In preparation for showing off the maze-navigating robot I made last
week, I give you this program I wrote last year.
When I started to learn Java, I wrote this little program for
practice. It features a GUI and multi-threading. It generates a maze
and then slowly solves the maze so you can watch it go. I wrote this
with the GNU project’s Java implementation (never used the official Sun
one). The Makefile is therefore set up for
gij. The Makefile can build the byte-compiled
.jar file as well as a natively compiled version.
I have updated it to use Ant, and I also use Sun’s OpenJDK these days.
The maze generation algorithm is what I believe to be called the
“straw man” algorithm: the maze starts as a matrix of individual
cells. Break down the walls between two cells that aren’t already
connected and move into it. Choose another wall at random and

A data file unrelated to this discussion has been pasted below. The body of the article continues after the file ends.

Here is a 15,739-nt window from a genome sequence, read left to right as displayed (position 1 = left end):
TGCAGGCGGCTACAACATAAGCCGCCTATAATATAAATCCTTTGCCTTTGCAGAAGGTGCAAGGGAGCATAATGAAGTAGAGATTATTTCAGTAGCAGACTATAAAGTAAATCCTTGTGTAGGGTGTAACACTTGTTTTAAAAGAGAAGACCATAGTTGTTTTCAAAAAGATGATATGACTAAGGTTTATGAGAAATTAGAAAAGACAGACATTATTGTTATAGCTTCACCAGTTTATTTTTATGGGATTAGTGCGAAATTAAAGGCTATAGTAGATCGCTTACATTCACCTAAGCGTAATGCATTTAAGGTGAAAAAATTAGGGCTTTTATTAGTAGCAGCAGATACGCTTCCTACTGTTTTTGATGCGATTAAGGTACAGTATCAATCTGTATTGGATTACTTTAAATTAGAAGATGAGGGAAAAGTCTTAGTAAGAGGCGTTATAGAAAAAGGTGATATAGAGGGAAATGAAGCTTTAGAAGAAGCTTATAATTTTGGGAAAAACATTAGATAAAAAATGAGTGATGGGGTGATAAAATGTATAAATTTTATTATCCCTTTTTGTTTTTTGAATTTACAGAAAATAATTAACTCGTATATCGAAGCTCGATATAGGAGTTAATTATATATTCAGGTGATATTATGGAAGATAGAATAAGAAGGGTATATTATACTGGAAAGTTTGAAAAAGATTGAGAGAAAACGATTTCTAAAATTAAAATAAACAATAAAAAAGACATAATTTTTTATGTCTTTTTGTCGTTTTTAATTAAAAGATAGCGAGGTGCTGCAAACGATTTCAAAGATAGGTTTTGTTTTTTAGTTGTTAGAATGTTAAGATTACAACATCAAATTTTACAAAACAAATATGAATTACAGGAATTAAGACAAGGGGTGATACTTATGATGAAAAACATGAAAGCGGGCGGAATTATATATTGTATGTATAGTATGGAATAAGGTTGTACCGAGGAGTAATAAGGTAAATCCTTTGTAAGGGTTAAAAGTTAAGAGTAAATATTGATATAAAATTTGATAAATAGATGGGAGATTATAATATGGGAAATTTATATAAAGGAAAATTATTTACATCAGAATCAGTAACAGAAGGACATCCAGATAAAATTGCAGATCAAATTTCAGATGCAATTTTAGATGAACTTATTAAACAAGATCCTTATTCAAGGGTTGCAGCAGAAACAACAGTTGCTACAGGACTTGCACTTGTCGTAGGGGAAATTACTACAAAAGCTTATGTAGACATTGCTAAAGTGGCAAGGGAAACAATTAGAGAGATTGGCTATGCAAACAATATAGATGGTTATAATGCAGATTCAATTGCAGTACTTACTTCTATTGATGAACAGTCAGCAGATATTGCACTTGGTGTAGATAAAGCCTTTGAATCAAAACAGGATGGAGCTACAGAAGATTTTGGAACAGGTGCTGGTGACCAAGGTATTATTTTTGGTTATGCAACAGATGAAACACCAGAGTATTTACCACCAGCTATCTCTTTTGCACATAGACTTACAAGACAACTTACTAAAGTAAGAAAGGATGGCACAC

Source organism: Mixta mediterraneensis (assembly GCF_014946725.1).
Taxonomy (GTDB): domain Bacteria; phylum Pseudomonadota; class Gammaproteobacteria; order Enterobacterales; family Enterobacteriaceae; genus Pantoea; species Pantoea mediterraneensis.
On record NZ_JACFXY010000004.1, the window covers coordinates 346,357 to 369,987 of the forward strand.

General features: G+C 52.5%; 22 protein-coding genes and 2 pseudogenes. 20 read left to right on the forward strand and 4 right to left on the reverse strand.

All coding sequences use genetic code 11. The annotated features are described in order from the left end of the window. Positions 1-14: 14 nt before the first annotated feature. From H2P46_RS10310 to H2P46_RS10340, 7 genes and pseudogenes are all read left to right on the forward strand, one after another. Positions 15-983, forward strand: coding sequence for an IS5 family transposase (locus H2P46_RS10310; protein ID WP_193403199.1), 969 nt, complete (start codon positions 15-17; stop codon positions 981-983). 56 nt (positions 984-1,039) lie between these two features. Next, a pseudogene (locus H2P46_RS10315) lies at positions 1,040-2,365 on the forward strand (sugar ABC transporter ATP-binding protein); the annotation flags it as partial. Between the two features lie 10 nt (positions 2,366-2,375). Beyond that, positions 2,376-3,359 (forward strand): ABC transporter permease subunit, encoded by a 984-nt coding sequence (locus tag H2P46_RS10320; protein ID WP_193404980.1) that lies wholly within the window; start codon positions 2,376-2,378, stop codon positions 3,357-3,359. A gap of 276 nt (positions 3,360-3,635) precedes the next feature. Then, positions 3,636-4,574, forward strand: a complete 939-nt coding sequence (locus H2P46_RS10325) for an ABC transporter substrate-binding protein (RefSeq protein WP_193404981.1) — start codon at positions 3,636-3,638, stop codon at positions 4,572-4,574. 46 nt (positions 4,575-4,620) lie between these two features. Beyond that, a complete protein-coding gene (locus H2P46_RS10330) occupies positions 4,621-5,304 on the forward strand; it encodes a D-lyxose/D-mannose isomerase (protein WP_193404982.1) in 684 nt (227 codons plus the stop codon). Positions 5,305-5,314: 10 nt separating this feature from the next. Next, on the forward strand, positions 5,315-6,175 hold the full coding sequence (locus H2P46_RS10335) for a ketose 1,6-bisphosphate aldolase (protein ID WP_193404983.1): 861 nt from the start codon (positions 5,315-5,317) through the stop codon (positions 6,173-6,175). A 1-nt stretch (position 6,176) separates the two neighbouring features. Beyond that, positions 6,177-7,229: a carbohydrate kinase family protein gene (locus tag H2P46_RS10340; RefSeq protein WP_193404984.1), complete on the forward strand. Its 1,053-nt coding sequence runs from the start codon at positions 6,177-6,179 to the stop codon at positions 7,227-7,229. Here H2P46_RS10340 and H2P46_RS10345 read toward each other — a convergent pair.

repeat. If there are no walls left to break down, go back a
step. Lather, rinse, repeat. If you are back in the starting cell with
no more walls to break down, you are done.
Solving the maze is done in a similar way to generation. Go forward,
right, or left if you can. If not, go back to the previous cell. This
is the same algorithm I employed in the maze-navigating robot I built,
which has kept me pretty busy. I will post pictures of it later.
You can specify the maze height, width, and cell pixel size on the
command line when you run it. This runs with the defaults,
Or if you grabbed the source,
And, for a tiny 100 by 100 maze,
java -jar RunMaze.jar 100 100 5
java -jar RunMaze.jar <width> <height> <cell-size>
So, why learn Java? I still don’t like Java, but I had missed out on
an interesting research opportunity because I had zero Java
experience. I probably wouldn’t use it on my own for anything but
practice, as my own projects don’t really need to be super-portable.
Java is ugly, bulky, and slow, but I don’t want to miss any more
opportunities. Right after I was turned down because of my lack of
experience, I bought a Java textbook and read it cover to cover on
vacation. More importantly, I wrote simple little Java programs (like
the one presented here) as I learned core concepts.
Update 2009-07-07: I use Java all the time at work now. There is
really no escaping it. Except maybe with something like